In an entrepreneur's perfect world, money would be every bit as plentiful as great ideas; then no one would need bankers, venture capitalists, or rich uncles. Alas, the money tree has yet to be invented, leaving most entrepreneurs to bootstrap their way to success. No one likes being short of cash, but it certainly compels you to be disciplined and creative. Last week, at New York Entrepreneur Week, I heard several young entrepreneurs talk to panel moderator Scott Shuster about how they managed to grow successful ventures without boatloads of cash. Here are some tips from the panel:
Use Barter. Abhishek Sharma, president of Bergen Newspaper Group, recalled that before he purchased his company with his partners, he went to The Bergen News to buy a print ad. Noticing that the ad salesperson was somewhat frazzled with various marketing projects, he offered to help out in exchange for a free ad. Now that he owns the newspaper, he frequently barters ad space for a variety of goods and services. "I barter with everyone, from the water cooler guy to legal counsel," he says. "I leverage my platform. Everyone has money problems, so you have to get creative." Be careful, though. Barter transactions are taxable, so familiarize yourself with the rules that govern bartering.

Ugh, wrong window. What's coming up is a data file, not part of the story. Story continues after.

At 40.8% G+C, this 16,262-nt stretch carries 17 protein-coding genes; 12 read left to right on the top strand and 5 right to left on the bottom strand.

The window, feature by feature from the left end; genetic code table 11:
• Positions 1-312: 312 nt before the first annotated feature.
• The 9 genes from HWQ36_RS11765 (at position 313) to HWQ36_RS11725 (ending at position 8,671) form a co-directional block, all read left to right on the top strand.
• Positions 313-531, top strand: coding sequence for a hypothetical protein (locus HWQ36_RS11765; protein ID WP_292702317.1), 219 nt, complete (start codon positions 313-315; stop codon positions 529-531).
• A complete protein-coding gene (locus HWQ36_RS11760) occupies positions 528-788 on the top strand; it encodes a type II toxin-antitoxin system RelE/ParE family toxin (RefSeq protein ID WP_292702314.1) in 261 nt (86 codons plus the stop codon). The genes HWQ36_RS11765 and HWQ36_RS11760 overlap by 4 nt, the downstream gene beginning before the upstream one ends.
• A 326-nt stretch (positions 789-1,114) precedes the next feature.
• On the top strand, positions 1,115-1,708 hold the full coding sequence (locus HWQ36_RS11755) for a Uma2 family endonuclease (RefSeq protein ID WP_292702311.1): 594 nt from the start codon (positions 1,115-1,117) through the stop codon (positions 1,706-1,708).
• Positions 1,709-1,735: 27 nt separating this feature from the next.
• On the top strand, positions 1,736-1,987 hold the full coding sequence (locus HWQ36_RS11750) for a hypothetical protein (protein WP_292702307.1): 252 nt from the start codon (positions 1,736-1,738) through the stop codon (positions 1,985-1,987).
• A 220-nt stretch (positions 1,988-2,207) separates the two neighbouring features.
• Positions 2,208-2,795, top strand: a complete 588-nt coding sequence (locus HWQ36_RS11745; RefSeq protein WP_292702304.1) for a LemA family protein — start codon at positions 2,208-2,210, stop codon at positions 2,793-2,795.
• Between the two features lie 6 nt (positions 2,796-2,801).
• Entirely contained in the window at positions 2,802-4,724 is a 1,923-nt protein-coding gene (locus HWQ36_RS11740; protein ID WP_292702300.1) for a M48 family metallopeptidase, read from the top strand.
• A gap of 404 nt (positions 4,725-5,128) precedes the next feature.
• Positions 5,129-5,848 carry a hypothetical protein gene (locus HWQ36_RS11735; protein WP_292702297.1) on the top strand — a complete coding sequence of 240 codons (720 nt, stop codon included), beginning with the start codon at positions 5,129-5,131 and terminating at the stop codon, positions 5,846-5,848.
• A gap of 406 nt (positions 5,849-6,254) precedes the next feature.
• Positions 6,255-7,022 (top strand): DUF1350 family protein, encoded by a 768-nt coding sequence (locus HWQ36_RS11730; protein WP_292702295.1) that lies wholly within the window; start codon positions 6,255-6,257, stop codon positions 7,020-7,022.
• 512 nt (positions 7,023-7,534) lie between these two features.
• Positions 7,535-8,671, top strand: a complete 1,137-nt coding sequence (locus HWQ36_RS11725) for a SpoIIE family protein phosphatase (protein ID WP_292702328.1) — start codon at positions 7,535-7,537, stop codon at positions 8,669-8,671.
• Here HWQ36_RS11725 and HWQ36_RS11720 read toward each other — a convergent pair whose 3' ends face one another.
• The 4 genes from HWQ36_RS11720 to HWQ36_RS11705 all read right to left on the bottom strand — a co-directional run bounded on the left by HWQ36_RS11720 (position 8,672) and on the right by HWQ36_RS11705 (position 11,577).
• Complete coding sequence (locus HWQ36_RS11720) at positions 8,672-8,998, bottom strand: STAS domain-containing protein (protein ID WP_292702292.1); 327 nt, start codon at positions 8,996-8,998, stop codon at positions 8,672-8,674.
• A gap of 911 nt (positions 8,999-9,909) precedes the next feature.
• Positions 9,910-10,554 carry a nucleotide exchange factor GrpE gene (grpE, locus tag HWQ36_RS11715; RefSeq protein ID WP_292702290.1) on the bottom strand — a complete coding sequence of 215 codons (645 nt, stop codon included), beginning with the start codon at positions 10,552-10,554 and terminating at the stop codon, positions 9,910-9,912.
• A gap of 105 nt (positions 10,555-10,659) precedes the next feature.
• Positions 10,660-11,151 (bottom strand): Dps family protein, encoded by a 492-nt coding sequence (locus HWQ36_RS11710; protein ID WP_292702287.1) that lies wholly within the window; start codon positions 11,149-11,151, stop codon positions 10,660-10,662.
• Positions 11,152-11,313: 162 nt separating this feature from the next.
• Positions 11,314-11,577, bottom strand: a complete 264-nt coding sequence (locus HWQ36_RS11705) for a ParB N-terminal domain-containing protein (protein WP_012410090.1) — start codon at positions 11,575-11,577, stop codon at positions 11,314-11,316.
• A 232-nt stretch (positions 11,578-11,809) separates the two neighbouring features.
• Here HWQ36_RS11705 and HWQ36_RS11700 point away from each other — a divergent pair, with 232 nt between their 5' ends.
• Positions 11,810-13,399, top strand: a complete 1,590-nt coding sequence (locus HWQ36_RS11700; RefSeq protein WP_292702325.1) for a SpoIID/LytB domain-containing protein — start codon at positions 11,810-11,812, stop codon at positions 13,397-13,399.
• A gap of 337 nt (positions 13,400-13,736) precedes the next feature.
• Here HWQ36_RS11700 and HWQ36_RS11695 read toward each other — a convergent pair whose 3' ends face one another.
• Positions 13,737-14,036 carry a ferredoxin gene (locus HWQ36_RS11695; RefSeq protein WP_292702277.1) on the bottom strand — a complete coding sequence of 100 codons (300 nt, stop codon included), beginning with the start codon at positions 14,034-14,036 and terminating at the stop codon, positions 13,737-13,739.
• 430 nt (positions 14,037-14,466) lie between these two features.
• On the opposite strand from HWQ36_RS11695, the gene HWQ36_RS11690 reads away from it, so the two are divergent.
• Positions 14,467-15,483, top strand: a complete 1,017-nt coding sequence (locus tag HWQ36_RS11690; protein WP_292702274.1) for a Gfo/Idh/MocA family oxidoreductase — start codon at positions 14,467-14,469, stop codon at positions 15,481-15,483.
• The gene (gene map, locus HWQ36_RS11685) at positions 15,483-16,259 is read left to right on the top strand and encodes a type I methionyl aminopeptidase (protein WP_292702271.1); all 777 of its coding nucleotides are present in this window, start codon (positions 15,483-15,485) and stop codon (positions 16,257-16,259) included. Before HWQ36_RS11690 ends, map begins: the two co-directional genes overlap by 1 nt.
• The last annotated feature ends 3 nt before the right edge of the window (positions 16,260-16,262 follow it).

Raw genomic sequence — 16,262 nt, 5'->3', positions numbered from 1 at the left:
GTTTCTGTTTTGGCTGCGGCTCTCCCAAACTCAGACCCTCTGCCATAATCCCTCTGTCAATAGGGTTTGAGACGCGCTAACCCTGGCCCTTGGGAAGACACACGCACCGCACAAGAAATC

Work Virtually. "You don't always need office space, says Amanda Freeman, co-founder of Vital Juice. "Prolong that as much as possible." Vital Juice is a daily free subscription email that delivers information on fitness, nutrition, beauty, and wellness. "All our editors work from home and it saves us a ton of money," says Freeman. Also consider that many of your younger employees, who tend to crave flexibility, may be thrilled to work outside a traditional office environment. Just make sure that you're clear about your expectations for productivity.
Consider Non-Monetary Incentives. Chris McMann co-founded Startup Digest to provide fellow entrepreneurs with an email digest of startup events worldwide. That's a big goal, and one that would be impossible without his trusty stable of "curators" who hunt down events in their home cities. "We have 32 of them, and we couldn't possibly pay them salaries," says McMann. But the curators, who span the globe, get their names and contact information on all local emails that are sent to Startup Digest subscribers. "They're all business people, so it helps them build out their networks," says McCann. Remember, though, that it's awfully tough to hold people accountable when you're not paying them, so make sure that whatever non-monetary incentive you're offering is attractive enough to keep folks on task.
Do you have some good bootstrapping tips for your fellow business owners? Bring 'em on!
Money tree image by Flickr User Pfala, CC 2.0